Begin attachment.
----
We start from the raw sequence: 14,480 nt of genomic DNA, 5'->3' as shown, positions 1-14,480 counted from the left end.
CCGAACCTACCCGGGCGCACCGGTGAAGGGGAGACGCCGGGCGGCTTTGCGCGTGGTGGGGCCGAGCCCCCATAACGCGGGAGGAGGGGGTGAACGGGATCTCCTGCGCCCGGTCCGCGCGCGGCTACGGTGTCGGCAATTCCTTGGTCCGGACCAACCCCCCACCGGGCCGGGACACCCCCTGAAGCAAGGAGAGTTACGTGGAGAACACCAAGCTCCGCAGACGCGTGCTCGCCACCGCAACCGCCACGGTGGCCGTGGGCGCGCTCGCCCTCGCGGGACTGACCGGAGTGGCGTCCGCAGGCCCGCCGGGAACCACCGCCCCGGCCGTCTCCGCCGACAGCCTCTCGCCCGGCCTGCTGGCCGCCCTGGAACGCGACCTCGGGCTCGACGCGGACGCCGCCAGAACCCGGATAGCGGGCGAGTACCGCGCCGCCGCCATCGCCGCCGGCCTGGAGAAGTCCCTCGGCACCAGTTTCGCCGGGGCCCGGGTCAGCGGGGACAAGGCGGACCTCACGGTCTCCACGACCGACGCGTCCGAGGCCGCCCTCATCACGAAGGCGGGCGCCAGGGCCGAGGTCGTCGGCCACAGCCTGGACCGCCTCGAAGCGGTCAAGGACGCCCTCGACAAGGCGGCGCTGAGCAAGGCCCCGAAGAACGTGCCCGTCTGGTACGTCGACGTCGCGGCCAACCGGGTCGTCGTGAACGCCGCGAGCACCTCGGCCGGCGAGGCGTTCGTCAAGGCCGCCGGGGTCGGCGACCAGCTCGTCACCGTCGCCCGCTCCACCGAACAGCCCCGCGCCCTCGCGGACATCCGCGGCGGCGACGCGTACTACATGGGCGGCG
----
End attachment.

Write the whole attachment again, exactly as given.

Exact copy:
We start from the raw sequence: 14,480 nt of genomic DNA, 5'->3' as shown, positions 1-14,480 counted from the left end.
CCGAACCTACCCGGGCGCACCGGTGAAGGGGAGACGCCGGGCGGCTTTGCGCGTGGTGGGGCCGAGCCCCCATAACGCGGGAGGAGGGGGTGAACGGGATCTCCTGCGCCCGGTCCGCGCGCGGCTACGGTGTCGGCAATTCCTTGGTCCGGACCAACCCCCCACCGGGCCGGGACACCCCCTGAAGCAAGGAGAGTTACGTGGAGAACACCAAGCTCCGCAGACGCGTGCTCGCCACCGCAACCGCCACGGTGGCCGTGGGCGCGCTCGCCCTCGCGGGACTGACCGGAGTGGCGTCCGCAGGCCCGCCGGGAACCACCGCCCCGGCCGTCTCCGCCGACAGCCTCTCGCCCGGCCTGCTGGCCGCCCTGGAACGCGACCTCGGGCTCGACGCGGACGCCGCCAGAACCCGGATAGCGGGCGAGTACCGCGCCGCCGCCATCGCCGCCGGCCTGGAGAAGTCCCTCGGCACCAGTTTCGCCGGGGCCCGGGTCAGCGGGGACAAGGCGGACCTCACGGTCTCCACGACCGACGCGTCCGAGGCCGCCCTCATCACGAAGGCGGGCGCCAGGGCCGAGGTCGTCGGCCACAGCCTGGACCGCCTCGAAGCGGTCAAGGACGCCCTCGACAAGGCGGCGCTGAGCAAGGCCCCGAAGAACGTGCCCGTCTGGTACGTCGACGTCGCGGCCAACCGGGTCGTCGTGAACGCCGCGAGCACCTCGGCCGGCGAGGCGTTCGTCAAGGCCGCCGGGGTCGGCGACCAGCTCGTCACCGTCGCCCGCTCCACCGAACAGCCCCGCGCCCTCGCGGACATCCGCGGCGGCGACGCGTACTACATGGGCGGCG